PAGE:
Author Archives: Mark Wilson

About Mark Wilson

Mark Wilson is a Professor of Geology at The College of Wooster. He specializes in invertebrate paleontology, carbonate sedimentology, and stratigraphy. He also is an expert on pseudoscience, especially creationism.

A new paper has appeared: A rugose coral – bryozoan association from the Lower Devonian of NW Spain.

I’m proud to be an author with my two Spanish colleagues, Consuelo Sendino and Juan Luis Suárez Andrés, of a paper just out in the latest issue of Palaeogeography, Palaeoclimatology, Palaeoecology (we call it “Palaeo-cubed”). I’ll let the abstract tell … Continue reading
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Dundee Falls: A beautiful waterfall in northeastern Ohio

Dundee, Ohio — One of the joys of summer for a geologist is the time to take short trips in the neighborhood to explore nature. This afternoon Greg Wiles, Nick Wiesenberg, Greg’s adventurous dog Arrow, and I drove about 45 … Continue reading
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New paper on crinoids of the Kalana Lagerstätte (Early Silurian) of central Estonia

Bill Ausich (The Ohio State University), Oive Tinn (University of Tartu) have a paper that has just appeared: Ausich, W.I., Wilson, M.A. and Tinn, O. 2019. Kalana Lagerstätte crinoids: Early Silurian (Llandovery) of central Estonia. Journal of Paleontology doi.org/10.1017/jpa.2019.27 It … Continue reading
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New paper: Borings from the Silurian of Sweden — possibly the oldest deep-boring bivalves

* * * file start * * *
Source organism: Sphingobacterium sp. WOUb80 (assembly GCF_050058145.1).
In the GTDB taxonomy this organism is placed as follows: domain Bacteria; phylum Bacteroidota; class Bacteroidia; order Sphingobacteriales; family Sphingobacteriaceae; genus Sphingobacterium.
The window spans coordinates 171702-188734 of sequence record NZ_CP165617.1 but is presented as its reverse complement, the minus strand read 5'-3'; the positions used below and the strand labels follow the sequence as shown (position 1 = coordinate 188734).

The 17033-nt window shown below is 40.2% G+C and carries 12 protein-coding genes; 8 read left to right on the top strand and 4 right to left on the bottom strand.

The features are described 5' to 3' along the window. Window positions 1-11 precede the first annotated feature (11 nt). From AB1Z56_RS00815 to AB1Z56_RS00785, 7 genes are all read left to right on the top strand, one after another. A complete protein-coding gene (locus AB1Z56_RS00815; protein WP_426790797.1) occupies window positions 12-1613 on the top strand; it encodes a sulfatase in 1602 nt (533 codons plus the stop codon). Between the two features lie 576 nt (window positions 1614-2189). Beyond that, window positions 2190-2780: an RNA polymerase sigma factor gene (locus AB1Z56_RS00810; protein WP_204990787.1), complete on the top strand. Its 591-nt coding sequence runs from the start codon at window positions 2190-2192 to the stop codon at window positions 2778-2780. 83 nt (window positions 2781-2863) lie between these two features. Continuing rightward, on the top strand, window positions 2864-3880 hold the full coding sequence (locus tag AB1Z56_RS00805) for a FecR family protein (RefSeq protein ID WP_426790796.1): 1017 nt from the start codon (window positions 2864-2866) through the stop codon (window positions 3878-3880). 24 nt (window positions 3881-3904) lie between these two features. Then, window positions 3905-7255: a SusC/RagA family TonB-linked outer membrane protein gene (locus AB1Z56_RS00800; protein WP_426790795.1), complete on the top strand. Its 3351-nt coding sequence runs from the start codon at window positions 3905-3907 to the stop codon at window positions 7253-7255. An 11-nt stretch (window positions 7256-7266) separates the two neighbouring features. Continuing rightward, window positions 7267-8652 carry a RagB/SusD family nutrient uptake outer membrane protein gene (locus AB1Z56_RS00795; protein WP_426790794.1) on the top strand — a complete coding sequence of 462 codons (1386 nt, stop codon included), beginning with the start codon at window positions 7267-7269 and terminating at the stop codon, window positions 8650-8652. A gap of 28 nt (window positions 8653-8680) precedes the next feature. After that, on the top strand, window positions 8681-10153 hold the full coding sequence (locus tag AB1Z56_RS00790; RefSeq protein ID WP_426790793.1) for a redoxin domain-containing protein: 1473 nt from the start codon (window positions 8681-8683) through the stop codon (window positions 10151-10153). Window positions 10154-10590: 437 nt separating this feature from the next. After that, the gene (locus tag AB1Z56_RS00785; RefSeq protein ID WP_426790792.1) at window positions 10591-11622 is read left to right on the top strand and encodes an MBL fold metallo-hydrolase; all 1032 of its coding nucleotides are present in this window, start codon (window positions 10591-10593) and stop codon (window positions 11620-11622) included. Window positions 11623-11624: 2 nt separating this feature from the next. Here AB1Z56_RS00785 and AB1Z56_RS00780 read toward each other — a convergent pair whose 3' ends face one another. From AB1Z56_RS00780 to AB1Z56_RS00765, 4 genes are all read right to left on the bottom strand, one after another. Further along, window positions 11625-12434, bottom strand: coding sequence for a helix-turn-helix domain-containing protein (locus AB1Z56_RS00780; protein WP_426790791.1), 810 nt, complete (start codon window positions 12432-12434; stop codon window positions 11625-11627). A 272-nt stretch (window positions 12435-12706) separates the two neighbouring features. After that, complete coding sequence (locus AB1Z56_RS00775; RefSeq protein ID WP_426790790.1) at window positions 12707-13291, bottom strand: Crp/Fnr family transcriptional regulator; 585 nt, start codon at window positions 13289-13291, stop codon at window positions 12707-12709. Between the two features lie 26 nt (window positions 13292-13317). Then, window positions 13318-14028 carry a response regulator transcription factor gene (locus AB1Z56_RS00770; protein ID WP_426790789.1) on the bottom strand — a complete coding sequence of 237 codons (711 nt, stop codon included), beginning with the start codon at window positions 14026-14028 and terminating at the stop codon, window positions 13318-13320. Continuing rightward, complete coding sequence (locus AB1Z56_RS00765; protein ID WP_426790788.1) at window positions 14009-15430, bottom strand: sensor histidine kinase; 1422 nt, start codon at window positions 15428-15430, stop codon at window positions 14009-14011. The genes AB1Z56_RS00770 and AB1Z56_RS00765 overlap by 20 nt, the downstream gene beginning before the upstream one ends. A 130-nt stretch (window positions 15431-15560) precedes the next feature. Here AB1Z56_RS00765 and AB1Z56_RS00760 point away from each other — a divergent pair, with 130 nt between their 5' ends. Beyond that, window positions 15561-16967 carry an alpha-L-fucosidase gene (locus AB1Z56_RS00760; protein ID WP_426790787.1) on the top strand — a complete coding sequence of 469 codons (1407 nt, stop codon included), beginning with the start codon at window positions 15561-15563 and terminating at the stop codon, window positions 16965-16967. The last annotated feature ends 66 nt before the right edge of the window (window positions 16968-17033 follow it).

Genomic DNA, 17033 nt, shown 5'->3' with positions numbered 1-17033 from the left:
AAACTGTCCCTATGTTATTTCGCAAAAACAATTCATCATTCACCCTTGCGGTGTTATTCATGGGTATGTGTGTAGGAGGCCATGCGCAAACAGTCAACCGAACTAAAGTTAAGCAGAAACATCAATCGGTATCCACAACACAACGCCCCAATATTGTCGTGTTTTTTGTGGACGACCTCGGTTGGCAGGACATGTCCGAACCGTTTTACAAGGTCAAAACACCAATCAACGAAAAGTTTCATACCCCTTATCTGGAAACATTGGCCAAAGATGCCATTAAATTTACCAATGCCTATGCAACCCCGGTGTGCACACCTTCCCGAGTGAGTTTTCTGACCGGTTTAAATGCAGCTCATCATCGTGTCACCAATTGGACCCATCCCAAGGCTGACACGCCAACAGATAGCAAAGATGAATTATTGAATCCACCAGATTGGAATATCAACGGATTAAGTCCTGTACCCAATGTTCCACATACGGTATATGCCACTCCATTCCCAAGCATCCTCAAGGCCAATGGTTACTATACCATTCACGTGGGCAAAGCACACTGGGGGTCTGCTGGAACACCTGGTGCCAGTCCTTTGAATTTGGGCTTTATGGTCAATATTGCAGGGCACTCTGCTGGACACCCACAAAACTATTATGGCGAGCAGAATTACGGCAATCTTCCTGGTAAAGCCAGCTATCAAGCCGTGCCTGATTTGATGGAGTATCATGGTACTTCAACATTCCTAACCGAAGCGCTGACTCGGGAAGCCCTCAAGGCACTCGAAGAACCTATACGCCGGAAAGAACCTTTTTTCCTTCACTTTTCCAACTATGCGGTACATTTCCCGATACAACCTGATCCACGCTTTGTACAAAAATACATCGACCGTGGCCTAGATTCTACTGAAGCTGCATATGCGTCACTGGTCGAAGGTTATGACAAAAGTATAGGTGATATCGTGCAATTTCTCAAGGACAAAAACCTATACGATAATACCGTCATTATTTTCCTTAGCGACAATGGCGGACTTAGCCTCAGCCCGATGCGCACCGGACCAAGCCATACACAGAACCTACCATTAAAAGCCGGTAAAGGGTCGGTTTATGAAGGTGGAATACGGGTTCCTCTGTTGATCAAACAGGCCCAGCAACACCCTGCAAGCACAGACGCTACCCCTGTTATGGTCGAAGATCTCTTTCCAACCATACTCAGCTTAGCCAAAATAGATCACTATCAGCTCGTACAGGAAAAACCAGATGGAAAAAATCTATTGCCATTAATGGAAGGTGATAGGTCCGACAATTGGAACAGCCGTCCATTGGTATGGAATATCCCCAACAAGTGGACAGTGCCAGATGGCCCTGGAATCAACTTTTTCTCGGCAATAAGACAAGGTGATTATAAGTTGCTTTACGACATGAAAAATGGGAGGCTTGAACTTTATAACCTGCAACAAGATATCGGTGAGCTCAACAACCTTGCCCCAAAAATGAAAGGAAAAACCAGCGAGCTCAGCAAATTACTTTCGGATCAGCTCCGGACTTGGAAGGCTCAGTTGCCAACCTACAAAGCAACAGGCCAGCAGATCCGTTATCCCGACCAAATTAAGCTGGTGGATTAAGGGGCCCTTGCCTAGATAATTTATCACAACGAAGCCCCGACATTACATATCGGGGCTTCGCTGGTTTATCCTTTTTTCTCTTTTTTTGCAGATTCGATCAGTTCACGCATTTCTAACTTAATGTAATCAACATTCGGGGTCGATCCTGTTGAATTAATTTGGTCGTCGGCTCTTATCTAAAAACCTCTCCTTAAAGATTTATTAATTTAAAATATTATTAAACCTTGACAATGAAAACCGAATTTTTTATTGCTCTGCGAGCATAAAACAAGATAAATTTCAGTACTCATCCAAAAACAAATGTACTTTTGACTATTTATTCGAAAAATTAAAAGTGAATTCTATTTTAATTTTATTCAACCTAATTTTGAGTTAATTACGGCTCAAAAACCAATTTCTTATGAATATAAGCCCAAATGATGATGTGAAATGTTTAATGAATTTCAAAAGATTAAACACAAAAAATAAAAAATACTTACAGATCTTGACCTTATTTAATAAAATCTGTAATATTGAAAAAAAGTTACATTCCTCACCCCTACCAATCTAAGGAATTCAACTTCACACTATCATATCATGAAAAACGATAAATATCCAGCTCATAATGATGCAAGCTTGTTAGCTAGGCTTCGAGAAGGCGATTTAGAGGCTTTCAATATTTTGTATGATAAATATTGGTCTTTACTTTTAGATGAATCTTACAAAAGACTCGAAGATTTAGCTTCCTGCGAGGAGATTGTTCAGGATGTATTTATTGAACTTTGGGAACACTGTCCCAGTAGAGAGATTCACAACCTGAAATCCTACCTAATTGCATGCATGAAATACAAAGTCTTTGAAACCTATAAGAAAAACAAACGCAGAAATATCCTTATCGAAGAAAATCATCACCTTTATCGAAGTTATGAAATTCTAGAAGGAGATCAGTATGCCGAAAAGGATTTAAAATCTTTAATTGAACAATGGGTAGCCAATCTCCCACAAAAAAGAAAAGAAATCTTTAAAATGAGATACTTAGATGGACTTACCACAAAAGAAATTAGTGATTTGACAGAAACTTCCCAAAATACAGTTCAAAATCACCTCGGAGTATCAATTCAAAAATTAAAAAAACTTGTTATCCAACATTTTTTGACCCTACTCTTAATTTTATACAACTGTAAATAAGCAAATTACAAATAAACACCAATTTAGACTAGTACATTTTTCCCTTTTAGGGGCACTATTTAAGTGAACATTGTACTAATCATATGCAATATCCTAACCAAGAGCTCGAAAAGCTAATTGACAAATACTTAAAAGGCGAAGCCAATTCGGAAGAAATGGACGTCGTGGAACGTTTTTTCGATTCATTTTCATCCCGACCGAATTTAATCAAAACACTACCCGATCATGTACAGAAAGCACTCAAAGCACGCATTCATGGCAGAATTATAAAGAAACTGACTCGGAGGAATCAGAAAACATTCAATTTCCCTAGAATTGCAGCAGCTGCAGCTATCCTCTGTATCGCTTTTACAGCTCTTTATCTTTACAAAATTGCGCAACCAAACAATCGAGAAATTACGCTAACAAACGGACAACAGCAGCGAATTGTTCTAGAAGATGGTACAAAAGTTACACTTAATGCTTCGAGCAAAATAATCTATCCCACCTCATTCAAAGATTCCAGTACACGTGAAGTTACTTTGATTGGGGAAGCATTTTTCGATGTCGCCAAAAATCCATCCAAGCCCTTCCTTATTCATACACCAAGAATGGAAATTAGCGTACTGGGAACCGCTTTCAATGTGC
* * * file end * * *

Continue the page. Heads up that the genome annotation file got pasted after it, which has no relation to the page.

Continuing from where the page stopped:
It was a delight to be a junior member of the team that produced this recent paper: Claussen, A.L., Munnecke, A., Wilson, M.A. and Oswald, I. 2019. The oldest deep boring bivalves? Evidence from the Silurian of Gotland (Sweden). Facies … Continue reading
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Making Intellectual Connections: An education steeped in liberal arts forms excellent preparation for an environmental career

Dr. Wilson suggested I contribute to the blog following my February 2019 presentation on Environmental Challenges Facing the Department of Defense.  So I have worked up the following missive.  If the audience, especially students and recent graduates, find it of … Continue reading
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Birthplace of the Sandusky River

I’ve long appreciated river confluences where two flows join to make a third, “new” river. The most impressive confluence I’ve visited is where the Bhagirathi and Alaknanda Rivers meet to produce the iconic Ganges at Devprayag, India. (The second image … Continue reading
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Wooster Geologists in Southwestern Utah (March 2019)

During our 2019 Spring Break, Dr. Shelley Judge, our ace technician Nick Wiesenberg, and I took two students (Anna Cooke ’20 and Evan Shadbolt ’20) to southwestern Utah for Independent Study (IS) research and geologic exploration. We had a great … Continue reading
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Local culture on our last day in Utah

Hurricane, Utah — On our last day in Utah, we packed up and shipped our samples back to Wooster by FedEx (almost 100 pounds of rock) and then visited the St. George Temple of The Church of Jesus Christ of … Continue reading
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A free day spent geologically in southwestern Utah

Hurricane, Utah — Team Jurassic Utah finished its fieldwork two days ahead of schedule because I hadn’t calculated just how efficient it is to have Dr. Shelley Judge as a member. Twice as fast, twice as good. We thus were … Continue reading
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Wooster Geologists return to Zion National Park

Hurricane, Utah — With our fieldwork done, Team Jurassic Utah 2019 visited Zion National Park today. The weather could not have been better. The students and Nick climbed Angels Landing (a rite of passage!) and entered The Narrows, so they … Continue reading
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